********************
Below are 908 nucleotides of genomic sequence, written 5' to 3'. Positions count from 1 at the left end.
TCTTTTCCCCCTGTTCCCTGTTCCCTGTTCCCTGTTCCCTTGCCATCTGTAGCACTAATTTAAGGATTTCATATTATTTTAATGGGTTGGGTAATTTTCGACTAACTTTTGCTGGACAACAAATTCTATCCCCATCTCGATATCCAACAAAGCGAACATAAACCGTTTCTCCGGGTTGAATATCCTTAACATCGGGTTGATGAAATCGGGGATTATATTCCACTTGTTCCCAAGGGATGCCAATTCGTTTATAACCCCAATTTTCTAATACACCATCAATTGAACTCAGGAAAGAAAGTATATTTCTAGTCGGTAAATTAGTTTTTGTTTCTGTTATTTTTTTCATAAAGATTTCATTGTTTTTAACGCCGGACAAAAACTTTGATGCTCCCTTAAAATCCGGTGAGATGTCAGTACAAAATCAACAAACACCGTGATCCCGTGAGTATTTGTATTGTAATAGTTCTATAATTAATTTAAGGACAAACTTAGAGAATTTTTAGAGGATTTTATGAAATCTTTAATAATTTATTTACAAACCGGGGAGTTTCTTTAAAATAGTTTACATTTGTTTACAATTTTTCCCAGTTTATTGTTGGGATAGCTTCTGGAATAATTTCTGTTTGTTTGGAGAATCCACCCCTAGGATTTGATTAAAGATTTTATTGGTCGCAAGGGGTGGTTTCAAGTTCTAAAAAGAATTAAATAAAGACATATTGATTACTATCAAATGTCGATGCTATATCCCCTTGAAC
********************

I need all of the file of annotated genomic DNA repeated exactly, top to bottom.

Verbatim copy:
Below are 908 nucleotides of genomic sequence, written 5' to 3'. Positions count from 1 at the left end.
TCTTTTCCCCCTGTTCCCTGTTCCCTGTTCCCTGTTCCCTTGCCATCTGTAGCACTAATTTAAGGATTTCATATTATTTTAATGGGTTGGGTAATTTTCGACTAACTTTTGCTGGACAACAAATTCTATCCCCATCTCGATATCCAACAAAGCGAACATAAACCGTTTCTCCGGGTTGAATATCCTTAACATCGGGTTGATGAAATCGGGGATTATATTCCACTTGTTCCCAAGGGATGCCAATTCGTTTATAACCCCAATTTTCTAATACACCATCAATTGAACTCAGGAAAGAAAGTATATTTCTAGTCGGTAAATTAGTTTTTGTTTCTGTTATTTTTTTCATAAAGATTTCATTGTTTTTAACGCCGGACAAAAACTTTGATGCTCCCTTAAAATCCGGTGAGATGTCAGTACAAAATCAACAAACACCGTGATCCCGTGAGTATTTGTATTGTAATAGTTCTATAATTAATTTAAGGACAAACTTAGAGAATTTTTAGAGGATTTTATGAAATCTTTAATAATTTATTTACAAACCGGGGAGTTTCTTTAAAATAGTTTACATTTGTTTACAATTTTTCCCAGTTTATTGTTGGGATAGCTTCTGGAATAATTTCTGTTTGTTTGGAGAATCCACCCCTAGGATTTGATTAAAGATTTTATTGGTCGCAAGGGGTGGTTTCAAGTTCTAAAAAGAATTAAATAAAGACATATTGATTACTATCAAATGTCGATGCTATATCCCCTTGAAC